Two Fridays ago, I was busy getting ready to take my daughters to my parents’ for Christmas, finding coats, stacking gifts, unplugging appliances—all the regular chaos of rounding up a family for a trip and a party. As I was putting a last-minute braid into one daughter’s hair though, the other daughter passed out face first onto the carpet.
So we went to the ER instead of to my parents.
She was fine. Dehydrated and exhausted from a week’s worth of vacation and playing with friends. But travel was not in the cards for her that evening. In the short time it took her to go from packing to out cold, our plans for the weekend changed.
Plans change all the time: when something goes clank in your combine, when the defense shifts a back up the line, when you call the dog in for dinner and he doesn’t show up. Life, for all of us, all the time, fluxes and shifts. Your plans might change between the time I write this article and the time it publishes. Price reports come out tomorrow. Perhaps in the time it takes you to read one line you’ll suddenly plan to plant more beans. Hell, your plans might change now or now or now.
Today is sunny and not as cold as it might be. It’s a January afternoon. The kind you spend ferretting tax documents out of that pile of papers in the kitchen. Today is also the 90 day mark until corn planting will begin. It’s easy to look outside, to look at the calendar, and think, 90 days = plenty of time. But I tell you friends, now is the time.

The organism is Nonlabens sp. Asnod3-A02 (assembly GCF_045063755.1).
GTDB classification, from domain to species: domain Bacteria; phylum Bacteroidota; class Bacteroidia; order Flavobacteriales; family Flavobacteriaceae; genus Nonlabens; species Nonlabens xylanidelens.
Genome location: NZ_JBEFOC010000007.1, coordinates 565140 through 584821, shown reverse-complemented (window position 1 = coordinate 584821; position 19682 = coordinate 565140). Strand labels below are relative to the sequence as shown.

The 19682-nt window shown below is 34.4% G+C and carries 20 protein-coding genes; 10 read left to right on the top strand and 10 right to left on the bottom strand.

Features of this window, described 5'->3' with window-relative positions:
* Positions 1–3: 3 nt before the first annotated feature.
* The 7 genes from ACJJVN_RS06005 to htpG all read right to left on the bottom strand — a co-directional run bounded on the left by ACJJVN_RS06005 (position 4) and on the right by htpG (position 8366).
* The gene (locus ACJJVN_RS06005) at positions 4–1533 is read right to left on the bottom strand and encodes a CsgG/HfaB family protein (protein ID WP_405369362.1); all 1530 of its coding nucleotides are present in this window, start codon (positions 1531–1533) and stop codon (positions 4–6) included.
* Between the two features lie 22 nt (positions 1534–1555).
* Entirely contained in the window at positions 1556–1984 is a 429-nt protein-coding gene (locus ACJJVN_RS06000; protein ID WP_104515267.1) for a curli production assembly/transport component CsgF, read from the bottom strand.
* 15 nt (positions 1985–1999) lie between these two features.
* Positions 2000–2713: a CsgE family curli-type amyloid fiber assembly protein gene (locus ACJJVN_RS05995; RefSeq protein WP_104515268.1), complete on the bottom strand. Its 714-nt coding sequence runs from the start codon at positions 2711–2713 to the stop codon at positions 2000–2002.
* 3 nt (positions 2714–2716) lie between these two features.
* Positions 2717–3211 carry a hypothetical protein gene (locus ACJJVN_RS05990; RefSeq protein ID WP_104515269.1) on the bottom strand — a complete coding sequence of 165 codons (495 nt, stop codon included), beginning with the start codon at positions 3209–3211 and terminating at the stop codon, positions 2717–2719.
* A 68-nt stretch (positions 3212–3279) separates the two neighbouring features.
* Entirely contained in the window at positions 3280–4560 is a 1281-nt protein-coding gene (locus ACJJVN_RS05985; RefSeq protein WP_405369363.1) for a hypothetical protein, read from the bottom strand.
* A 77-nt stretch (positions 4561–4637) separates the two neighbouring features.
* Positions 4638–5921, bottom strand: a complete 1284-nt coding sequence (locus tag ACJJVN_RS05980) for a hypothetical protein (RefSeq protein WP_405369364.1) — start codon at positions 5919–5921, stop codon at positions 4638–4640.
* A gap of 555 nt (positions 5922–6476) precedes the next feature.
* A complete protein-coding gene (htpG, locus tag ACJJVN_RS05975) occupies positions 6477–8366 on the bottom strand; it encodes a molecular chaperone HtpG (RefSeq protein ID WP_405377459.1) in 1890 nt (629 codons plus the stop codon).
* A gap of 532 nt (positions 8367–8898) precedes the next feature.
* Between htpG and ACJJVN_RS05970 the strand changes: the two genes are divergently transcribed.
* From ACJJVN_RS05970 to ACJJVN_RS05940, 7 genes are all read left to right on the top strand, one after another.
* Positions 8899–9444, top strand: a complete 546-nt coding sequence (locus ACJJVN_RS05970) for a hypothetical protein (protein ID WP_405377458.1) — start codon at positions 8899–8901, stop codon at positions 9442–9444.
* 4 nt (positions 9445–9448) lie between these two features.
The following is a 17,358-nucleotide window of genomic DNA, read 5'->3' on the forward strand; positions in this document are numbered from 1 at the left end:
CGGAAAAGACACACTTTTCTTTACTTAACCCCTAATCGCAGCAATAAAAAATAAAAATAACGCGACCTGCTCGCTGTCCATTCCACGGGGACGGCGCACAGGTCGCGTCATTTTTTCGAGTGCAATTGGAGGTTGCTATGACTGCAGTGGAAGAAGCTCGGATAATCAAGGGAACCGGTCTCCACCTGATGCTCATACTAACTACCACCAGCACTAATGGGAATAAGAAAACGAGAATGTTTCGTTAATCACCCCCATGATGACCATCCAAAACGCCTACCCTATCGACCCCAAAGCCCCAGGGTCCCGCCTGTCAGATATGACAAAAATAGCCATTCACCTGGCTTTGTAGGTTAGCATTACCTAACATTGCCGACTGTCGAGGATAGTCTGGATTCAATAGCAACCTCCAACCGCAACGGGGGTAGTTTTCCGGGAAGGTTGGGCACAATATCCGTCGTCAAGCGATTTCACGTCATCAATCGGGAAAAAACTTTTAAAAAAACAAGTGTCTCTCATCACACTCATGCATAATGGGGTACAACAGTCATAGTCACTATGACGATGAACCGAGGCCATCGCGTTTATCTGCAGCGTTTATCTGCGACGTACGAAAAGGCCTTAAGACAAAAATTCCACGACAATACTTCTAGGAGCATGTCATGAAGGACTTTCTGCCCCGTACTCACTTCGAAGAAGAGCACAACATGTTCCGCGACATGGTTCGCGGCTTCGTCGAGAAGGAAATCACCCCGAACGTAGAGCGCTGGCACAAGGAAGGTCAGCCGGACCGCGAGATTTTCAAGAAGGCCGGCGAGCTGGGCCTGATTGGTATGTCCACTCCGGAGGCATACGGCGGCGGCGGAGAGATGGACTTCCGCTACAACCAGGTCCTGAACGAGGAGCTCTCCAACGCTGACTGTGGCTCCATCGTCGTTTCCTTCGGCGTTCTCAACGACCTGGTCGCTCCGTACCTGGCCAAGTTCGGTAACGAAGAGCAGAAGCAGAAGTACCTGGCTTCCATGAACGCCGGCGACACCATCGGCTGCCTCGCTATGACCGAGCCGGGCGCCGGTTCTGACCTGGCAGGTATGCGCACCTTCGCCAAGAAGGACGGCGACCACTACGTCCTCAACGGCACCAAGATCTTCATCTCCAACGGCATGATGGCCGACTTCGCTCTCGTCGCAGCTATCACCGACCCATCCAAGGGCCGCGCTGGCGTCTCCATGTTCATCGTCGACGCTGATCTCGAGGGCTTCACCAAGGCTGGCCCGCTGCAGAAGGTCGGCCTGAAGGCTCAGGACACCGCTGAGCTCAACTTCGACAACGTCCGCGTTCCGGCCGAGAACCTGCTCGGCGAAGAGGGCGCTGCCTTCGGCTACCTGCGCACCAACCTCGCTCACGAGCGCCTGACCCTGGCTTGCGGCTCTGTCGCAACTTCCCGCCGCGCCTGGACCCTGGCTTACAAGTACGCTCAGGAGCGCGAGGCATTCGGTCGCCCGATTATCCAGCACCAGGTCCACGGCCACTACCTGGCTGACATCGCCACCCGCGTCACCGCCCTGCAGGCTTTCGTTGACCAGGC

Where are you in the progression of your plan for the coming growing season? Now is the time for a check in, for recalibration, if necessary. Do you have a planter prescription written and checked out? Do you know the when and where of your seed placement?
If all seems well and on schedule, have you shared your plan with your FSA?
If something seems amiss, or if you’re second guessing, or if you’re staring dumbfounded at the screen right now and thinking planter prescription? then you might share this with your FSA as well. Let him or her help you make the adjustments and schedule that will launch you well-prepared into planting.
Your attention to your plan now, when all is still cold and still outside, and your immensely important communication with your FSA will prevent stress and panic all around come spring when there is much to be thinking about and little brain space left for yet another last minute change. Planning at this stage in the game will set you into planting with confidence and peace, so when those unforeseen things do happen—like a daughter passing out before a trip, or a wicked thunderstorm the hour before you hit the fields for a first pass—you have the clarity and energy necessary to address it best for the success of your season and operation.